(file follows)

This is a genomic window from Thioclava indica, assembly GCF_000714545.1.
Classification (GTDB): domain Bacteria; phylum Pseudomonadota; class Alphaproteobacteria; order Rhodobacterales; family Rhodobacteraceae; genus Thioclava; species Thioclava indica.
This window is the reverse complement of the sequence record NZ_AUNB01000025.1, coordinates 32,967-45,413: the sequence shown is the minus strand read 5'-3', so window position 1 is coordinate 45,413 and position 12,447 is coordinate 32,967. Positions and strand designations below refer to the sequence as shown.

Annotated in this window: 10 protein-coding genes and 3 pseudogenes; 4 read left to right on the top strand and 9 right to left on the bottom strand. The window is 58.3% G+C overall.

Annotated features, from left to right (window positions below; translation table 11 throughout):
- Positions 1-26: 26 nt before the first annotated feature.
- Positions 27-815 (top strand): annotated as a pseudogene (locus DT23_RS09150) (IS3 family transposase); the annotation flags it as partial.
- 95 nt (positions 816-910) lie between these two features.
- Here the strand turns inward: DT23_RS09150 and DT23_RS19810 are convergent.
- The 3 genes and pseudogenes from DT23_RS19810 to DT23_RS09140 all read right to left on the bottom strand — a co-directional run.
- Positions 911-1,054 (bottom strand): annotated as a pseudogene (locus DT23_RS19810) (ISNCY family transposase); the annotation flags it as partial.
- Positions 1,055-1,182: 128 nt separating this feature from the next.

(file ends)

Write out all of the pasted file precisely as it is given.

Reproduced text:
This is a genomic window from Thioclava indica, assembly GCF_000714545.1.
Classification (GTDB): domain Bacteria; phylum Pseudomonadota; class Alphaproteobacteria; order Rhodobacterales; family Rhodobacteraceae; genus Thioclava; species Thioclava indica.
This window is the reverse complement of the sequence record NZ_AUNB01000025.1, coordinates 32,967-45,413: the sequence shown is the minus strand read 5'-3', so window position 1 is coordinate 45,413 and position 12,447 is coordinate 32,967. Positions and strand designations below refer to the sequence as shown.

Annotated in this window: 10 protein-coding genes and 3 pseudogenes; 4 read left to right on the top strand and 9 right to left on the bottom strand. The window is 58.3% G+C overall.

Annotated features, from left to right (window positions below; translation table 11 throughout):
- Positions 1-26: 26 nt before the first annotated feature.
- Positions 27-815 (top strand): annotated as a pseudogene (locus DT23_RS09150) (IS3 family transposase); the annotation flags it as partial.
- 95 nt (positions 816-910) lie between these two features.
- Here the strand turns inward: DT23_RS09150 and DT23_RS19810 are convergent.
- The 3 genes and pseudogenes from DT23_RS19810 to DT23_RS09140 all read right to left on the bottom strand — a co-directional run.
- Positions 911-1,054 (bottom strand): annotated as a pseudogene (locus DT23_RS19810) (ISNCY family transposase); the annotation flags it as partial.
- Positions 1,055-1,182: 128 nt separating this feature from the next.